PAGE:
Saturday, September 4, 2010

Investigation of terrorist bombing incidents undergoes upgrading

by Jim Kouri

Police officers and detectives on the scene of an explosion must first gather evidence in order to better understand what they are dealing with, as well as for future prosecutions.

As occurred during the aftermath of the 1993 World Trade Center bombing in New York, the actual search of the scene of an explosion is possibly the most important aspect of the investigation. Investigators should start with a quick visual search in order to familiarize themselves with the area.

They should keep in mind that there could be multiple bombs planted in the immediate area of the blast and these additional bombs are planted for one purpose and one purpose only: to kill or maim the emergency personnel who respond to the initial blast. If a suspicious object is sighted during this phase of the crime scene search, detectives and other emergency personnel will evacuate the scene until bomb technicians can determine the nature of the threat or disarm the additional devices.

Once the visual search is completed, with the utmost care and continuous caution, detectives and police officers will start removing large pieces of debris from the area of the explosion. They should keep in mind that there could be live electrical wires or ruptured gas lines in the immediate work area. The scene of an explosion should be viewed as hazardous at all times.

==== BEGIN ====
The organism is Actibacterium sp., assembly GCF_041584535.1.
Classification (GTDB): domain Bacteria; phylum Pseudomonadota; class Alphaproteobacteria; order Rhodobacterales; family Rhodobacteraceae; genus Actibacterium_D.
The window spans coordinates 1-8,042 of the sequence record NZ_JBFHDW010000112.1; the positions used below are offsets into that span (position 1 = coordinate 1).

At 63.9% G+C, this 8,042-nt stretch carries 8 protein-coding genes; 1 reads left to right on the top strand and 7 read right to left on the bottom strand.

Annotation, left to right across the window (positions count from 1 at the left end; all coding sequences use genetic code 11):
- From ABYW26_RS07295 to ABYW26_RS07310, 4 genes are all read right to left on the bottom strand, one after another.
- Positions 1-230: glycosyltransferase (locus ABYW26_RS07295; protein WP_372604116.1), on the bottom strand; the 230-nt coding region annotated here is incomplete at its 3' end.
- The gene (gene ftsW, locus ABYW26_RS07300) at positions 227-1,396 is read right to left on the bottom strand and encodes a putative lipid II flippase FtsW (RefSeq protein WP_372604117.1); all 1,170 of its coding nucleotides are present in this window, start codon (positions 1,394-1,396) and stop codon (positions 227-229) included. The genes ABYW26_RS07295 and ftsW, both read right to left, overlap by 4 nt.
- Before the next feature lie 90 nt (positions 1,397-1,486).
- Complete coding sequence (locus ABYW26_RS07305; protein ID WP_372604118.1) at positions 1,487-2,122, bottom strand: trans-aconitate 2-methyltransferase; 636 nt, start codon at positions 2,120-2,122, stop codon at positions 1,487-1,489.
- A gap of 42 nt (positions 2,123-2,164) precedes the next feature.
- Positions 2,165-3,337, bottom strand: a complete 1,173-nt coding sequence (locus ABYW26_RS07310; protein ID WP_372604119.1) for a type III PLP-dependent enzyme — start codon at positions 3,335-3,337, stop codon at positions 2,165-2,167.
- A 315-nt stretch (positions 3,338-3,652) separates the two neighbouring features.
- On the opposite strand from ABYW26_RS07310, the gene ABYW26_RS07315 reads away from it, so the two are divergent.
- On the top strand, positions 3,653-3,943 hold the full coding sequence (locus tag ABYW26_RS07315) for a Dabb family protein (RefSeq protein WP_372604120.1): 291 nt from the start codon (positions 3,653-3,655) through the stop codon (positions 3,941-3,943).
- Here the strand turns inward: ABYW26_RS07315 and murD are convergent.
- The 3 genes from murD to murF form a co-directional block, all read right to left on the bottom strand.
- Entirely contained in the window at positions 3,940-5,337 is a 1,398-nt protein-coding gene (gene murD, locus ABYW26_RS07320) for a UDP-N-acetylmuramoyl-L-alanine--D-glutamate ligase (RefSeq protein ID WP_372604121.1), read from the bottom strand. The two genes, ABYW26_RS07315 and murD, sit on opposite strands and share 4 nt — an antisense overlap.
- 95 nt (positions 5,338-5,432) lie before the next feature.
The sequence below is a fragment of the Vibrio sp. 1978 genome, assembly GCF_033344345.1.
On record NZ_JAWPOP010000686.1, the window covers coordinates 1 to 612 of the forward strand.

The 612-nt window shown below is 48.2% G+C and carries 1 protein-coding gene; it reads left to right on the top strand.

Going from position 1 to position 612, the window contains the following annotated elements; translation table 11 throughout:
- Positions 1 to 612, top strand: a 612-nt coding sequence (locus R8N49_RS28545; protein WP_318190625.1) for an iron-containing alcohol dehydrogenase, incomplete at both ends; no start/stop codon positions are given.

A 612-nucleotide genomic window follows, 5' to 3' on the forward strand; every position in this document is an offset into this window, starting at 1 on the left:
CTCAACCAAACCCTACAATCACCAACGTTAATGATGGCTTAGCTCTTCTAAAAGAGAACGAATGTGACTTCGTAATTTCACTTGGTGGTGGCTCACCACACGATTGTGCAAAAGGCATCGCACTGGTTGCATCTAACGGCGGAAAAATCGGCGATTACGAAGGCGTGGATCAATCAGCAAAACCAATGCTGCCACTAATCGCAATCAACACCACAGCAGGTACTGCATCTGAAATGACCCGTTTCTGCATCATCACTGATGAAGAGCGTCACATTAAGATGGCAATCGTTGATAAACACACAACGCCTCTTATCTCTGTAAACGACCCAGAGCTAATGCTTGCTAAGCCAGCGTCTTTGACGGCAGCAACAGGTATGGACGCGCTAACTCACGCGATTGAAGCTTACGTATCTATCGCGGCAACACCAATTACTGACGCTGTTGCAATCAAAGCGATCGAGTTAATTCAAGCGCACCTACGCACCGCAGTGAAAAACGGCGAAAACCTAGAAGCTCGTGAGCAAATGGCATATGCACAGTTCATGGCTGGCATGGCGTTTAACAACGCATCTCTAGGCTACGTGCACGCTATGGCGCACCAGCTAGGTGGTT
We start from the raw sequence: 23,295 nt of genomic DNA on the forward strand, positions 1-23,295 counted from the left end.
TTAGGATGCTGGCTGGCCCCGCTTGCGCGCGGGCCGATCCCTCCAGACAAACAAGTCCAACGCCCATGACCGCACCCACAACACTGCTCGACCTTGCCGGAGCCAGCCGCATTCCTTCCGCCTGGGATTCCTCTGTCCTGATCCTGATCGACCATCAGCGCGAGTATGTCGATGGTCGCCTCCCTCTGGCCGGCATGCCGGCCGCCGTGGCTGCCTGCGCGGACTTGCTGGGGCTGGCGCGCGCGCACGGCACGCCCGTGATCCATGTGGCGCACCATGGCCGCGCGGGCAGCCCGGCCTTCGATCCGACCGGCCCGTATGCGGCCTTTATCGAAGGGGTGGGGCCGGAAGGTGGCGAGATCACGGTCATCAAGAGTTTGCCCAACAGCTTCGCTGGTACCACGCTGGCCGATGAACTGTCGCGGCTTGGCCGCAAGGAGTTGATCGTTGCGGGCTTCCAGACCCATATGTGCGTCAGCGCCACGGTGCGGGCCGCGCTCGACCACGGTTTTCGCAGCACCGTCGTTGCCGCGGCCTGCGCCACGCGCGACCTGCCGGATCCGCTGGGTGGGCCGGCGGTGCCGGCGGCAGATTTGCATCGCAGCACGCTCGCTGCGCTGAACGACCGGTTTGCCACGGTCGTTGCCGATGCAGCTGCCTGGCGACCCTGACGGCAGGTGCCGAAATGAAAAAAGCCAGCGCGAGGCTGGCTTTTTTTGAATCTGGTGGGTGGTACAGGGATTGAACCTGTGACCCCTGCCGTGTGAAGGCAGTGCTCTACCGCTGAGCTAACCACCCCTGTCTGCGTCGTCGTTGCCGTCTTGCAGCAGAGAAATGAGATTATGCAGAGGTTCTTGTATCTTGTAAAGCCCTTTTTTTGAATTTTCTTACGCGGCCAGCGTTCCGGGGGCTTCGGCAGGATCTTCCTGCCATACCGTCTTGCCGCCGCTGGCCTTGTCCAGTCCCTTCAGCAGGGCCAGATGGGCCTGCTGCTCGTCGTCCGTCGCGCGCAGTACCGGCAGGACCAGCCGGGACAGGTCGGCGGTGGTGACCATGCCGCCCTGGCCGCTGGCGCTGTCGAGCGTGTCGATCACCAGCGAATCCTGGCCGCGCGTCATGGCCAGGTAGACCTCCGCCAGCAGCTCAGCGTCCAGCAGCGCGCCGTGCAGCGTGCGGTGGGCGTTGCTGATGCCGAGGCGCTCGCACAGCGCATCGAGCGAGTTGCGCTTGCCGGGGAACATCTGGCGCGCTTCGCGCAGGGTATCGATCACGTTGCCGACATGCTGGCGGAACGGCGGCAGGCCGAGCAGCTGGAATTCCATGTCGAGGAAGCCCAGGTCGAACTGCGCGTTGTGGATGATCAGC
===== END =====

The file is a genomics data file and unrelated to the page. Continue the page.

When any of the large pieces of debris are removed, they are stored within a protected location, catalogued as to the description and place of recovery, name of the officer involved, and held at the location for a subsequent detailed search. After the large pieces are moved and secured, detectives and officers must get on their hands and knees and start searching the debris looking for anything that appears foreign to the scene such as: leg wire (color-coded wire used in blasting caps); parts of a blasting cap; remains of a safety fuse; battery fragments; metal pipe fragments; other metal fragments (clock, propane tank, etc.); and bomb container fragments (metal, leather, canvas, cloth, paper, etc.).

Whenever anything considered significant is found, it will be bagged and marked for identification purposes. The location, time, date, name of officer or detective, shield (badge) number and command should always be marked on evidence bags.